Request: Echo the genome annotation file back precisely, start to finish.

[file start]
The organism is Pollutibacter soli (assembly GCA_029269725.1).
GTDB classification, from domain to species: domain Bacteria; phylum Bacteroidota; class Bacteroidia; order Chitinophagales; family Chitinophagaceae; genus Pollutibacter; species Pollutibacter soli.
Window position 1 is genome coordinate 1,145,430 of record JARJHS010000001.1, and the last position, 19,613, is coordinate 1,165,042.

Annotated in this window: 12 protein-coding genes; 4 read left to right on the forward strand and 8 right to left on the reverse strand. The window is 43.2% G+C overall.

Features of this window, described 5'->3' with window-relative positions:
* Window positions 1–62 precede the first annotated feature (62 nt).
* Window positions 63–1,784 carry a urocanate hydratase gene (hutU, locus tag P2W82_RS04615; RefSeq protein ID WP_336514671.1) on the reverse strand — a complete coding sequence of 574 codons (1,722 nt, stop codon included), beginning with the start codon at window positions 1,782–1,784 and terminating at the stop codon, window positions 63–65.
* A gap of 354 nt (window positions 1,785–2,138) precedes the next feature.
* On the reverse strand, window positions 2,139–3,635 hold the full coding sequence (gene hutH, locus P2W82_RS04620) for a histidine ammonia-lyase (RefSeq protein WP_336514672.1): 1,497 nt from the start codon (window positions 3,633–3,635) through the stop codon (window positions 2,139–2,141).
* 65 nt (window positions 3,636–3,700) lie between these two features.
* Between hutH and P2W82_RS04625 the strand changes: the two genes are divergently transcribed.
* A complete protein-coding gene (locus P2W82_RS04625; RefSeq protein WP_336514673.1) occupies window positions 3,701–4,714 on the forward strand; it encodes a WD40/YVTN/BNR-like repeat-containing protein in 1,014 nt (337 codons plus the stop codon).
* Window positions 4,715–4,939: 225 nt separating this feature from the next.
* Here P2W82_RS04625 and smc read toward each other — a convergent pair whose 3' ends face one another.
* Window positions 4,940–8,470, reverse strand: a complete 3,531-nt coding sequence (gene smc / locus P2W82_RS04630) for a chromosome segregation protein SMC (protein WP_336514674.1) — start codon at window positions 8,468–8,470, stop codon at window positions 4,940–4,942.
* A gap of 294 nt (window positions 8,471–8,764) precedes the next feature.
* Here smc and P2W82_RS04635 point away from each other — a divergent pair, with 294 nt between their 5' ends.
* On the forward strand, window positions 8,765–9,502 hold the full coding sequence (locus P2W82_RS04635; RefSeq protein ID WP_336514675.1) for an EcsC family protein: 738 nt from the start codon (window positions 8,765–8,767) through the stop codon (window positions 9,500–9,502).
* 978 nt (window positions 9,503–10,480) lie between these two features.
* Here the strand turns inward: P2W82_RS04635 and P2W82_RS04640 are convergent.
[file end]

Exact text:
The organism is Pollutibacter soli (assembly GCA_029269725.1).
GTDB classification, from domain to species: domain Bacteria; phylum Bacteroidota; class Bacteroidia; order Chitinophagales; family Chitinophagaceae; genus Pollutibacter; species Pollutibacter soli.
Window position 1 is genome coordinate 1,145,430 of record JARJHS010000001.1, and the last position, 19,613, is coordinate 1,165,042.

Annotated in this window: 12 protein-coding genes; 4 read left to right on the forward strand and 8 right to left on the reverse strand. The window is 43.2% G+C overall.

Features of this window, described 5'->3' with window-relative positions:
* Window positions 1–62 precede the first annotated feature (62 nt).
* Window positions 63–1,784 carry a urocanate hydratase gene (hutU, locus tag P2W82_RS04615; RefSeq protein ID WP_336514671.1) on the reverse strand — a complete coding sequence of 574 codons (1,722 nt, stop codon included), beginning with the start codon at window positions 1,782–1,784 and terminating at the stop codon, window positions 63–65.
* A gap of 354 nt (window positions 1,785–2,138) precedes the next feature.
* On the reverse strand, window positions 2,139–3,635 hold the full coding sequence (gene hutH, locus P2W82_RS04620) for a histidine ammonia-lyase (RefSeq protein WP_336514672.1): 1,497 nt from the start codon (window positions 3,633–3,635) through the stop codon (window positions 2,139–2,141).
* 65 nt (window positions 3,636–3,700) lie between these two features.
* Between hutH and P2W82_RS04625 the strand changes: the two genes are divergently transcribed.
* A complete protein-coding gene (locus P2W82_RS04625; RefSeq protein WP_336514673.1) occupies window positions 3,701–4,714 on the forward strand; it encodes a WD40/YVTN/BNR-like repeat-containing protein in 1,014 nt (337 codons plus the stop codon).
* Window positions 4,715–4,939: 225 nt separating this feature from the next.
* Here P2W82_RS04625 and smc read toward each other — a convergent pair whose 3' ends face one another.
* Window positions 4,940–8,470, reverse strand: a complete 3,531-nt coding sequence (gene smc / locus P2W82_RS04630) for a chromosome segregation protein SMC (protein WP_336514674.1) — start codon at window positions 8,468–8,470, stop codon at window positions 4,940–4,942.
* A gap of 294 nt (window positions 8,471–8,764) precedes the next feature.
* Here smc and P2W82_RS04635 point away from each other — a divergent pair, with 294 nt between their 5' ends.
* On the forward strand, window positions 8,765–9,502 hold the full coding sequence (locus P2W82_RS04635; RefSeq protein ID WP_336514675.1) for an EcsC family protein: 738 nt from the start codon (window positions 8,765–8,767) through the stop codon (window positions 9,500–9,502).
* 978 nt (window positions 9,503–10,480) lie between these two features.
* Here the strand turns inward: P2W82_RS04635 and P2W82_RS04640 are convergent.